The DGFT has proposed a new online module for filing of an application for recognition as a Pre-Shipment Inspection Agency (PSIA), electronic issuance of Pre-shipment Inspection Certificates (PSICs) and electronic verification of the authenticity of the PSICs with effect from 01.05.2022.

The online process shall not be mandatory in the initial period of go-live, and the PSIAs, as well as the importers, are provided time till 30-06-2022 to come on board and get familiarised with the online process. All PSICs shall be mandatorily generated online through the DGFT Website w.e.f. 01-07-2022.

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6. Recognition, Measurement, and Presentation of Deferred Tax as per Ind AS 12

As per Ind AS 12 (Income Taxes), Deferred Tax Liabilities (DTL) are the amounts of income taxes payable in future periods in respect of the taxable temporary differences. Whereas, Deferred tax assets (DTA) are the amounts of income taxes recoverable in future periods in respect of the deductible temporary differences, the carry forward of unused tax losses, and the carry forward of unused tax credits.

Recognition of DTL or DTA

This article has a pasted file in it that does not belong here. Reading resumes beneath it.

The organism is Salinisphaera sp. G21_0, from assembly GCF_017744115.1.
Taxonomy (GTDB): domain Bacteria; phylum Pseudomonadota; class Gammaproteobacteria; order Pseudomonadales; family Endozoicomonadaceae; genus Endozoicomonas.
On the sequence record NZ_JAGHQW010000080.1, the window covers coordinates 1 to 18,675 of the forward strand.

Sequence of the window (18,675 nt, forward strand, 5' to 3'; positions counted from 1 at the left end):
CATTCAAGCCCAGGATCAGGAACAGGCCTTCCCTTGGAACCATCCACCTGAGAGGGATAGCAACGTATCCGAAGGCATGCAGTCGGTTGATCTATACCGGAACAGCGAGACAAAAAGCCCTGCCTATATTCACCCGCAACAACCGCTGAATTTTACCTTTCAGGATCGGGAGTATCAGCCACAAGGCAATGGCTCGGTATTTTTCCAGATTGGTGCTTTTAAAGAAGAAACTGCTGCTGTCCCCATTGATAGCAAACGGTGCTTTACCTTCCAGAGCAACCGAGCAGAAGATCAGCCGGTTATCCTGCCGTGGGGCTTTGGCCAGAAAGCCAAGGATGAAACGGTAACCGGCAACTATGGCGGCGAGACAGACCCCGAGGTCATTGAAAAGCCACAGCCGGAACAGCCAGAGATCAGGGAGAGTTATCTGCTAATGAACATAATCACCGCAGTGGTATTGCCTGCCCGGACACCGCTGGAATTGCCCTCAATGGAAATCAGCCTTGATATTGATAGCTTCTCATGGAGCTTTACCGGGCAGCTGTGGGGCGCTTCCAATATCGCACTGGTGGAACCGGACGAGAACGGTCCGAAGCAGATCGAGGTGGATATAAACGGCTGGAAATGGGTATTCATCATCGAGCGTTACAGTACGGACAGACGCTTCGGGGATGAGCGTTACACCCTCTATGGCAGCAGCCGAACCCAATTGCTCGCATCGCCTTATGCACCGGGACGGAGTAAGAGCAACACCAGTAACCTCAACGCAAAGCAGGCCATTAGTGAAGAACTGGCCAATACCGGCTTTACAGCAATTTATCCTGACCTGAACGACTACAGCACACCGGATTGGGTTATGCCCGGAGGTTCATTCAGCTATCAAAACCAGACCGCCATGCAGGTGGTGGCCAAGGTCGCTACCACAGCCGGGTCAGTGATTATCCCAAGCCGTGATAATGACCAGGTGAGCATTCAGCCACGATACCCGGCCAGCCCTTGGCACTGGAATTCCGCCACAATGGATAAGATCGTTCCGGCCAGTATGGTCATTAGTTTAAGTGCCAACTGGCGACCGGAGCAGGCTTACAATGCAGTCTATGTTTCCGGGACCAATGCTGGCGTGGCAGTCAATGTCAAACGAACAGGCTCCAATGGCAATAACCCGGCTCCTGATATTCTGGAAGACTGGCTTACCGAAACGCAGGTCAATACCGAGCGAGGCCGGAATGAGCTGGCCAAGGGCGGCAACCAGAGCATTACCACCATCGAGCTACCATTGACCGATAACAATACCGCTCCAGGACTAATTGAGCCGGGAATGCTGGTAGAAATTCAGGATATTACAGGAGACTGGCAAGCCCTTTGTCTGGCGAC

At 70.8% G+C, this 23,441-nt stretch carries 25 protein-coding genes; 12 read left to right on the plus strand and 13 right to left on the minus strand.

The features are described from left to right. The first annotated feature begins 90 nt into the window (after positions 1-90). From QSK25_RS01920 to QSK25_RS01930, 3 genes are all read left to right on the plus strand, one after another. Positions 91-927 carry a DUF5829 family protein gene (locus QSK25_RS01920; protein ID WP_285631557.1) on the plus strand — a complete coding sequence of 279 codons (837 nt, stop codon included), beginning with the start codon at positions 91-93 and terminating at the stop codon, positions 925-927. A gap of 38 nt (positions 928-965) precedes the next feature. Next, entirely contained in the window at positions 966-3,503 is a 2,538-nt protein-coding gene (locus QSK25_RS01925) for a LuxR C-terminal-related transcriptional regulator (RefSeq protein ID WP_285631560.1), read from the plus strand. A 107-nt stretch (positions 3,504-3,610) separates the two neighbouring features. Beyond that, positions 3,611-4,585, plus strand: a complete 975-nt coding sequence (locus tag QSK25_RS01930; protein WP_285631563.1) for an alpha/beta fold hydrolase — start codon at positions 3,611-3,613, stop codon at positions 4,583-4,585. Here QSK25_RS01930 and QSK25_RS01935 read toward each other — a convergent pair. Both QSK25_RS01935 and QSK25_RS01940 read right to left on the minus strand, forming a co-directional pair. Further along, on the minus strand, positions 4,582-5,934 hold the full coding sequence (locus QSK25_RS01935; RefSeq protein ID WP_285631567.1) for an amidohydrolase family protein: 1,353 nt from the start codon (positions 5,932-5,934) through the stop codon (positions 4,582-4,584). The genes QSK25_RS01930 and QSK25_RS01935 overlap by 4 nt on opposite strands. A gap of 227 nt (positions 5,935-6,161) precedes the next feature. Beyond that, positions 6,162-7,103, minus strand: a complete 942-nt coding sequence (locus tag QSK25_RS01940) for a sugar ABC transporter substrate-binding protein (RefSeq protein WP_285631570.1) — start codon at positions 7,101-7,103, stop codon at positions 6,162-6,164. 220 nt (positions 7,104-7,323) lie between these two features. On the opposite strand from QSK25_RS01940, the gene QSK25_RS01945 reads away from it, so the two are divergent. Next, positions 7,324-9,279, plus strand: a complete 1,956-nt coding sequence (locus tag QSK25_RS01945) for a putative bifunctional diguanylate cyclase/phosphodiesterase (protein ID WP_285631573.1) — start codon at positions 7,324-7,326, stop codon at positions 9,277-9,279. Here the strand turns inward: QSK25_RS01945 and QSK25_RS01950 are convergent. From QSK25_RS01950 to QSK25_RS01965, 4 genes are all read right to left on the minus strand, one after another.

For recognition, it is necessary to compute and classify the temporary differences arising due to variance in the carrying amount of an asset or liability in the balance sheet and its tax base. DTL is created for all taxable temporary differences with limited exceptions. Whereas, DTA is created for all deductible temporary differences subject to limited exceptions and recognition criteria.

Deductible temporary differences reduce the taxable profits of future periods, i.e., less future tax payment by a particular amount. However, if there are no tax payments in the future, that means that deductible temporary differences are of no benefit. Therefore, an entity should recognise DTA only if it is probable that taxable profits will be available against which the deductible temporary differences can be utilised.

Measurement of DTL or DTA

Deferred Tax shall be measured at the tax rates expected to apply to the period when the asset is realised or the liability is settled, based on tax rates (and tax laws) that have been enacted or substantively enacted by the end of the reporting period. Accordingly, DTL and DTA shall be recognised by multiplying the temporary differences with tax rates.

The measurement of DTL and DTA shall reflect the tax consequences that would follow from the manner in which the entity expects, at the end of the reporting period, to recover or settle the carrying amount of its assets and liabilities.

Presentation of DTL and DTA

A transaction and the deferred tax effects of a transaction may be accounted for in:

a) Statement of Profit and Loss;

b) Outside Profit and Loss account:

In Other Comprehensive income such as revaluation amount in accordance with Ind AS 16

Directly in equity, such as correction of an error in accordance with Ind AS 8.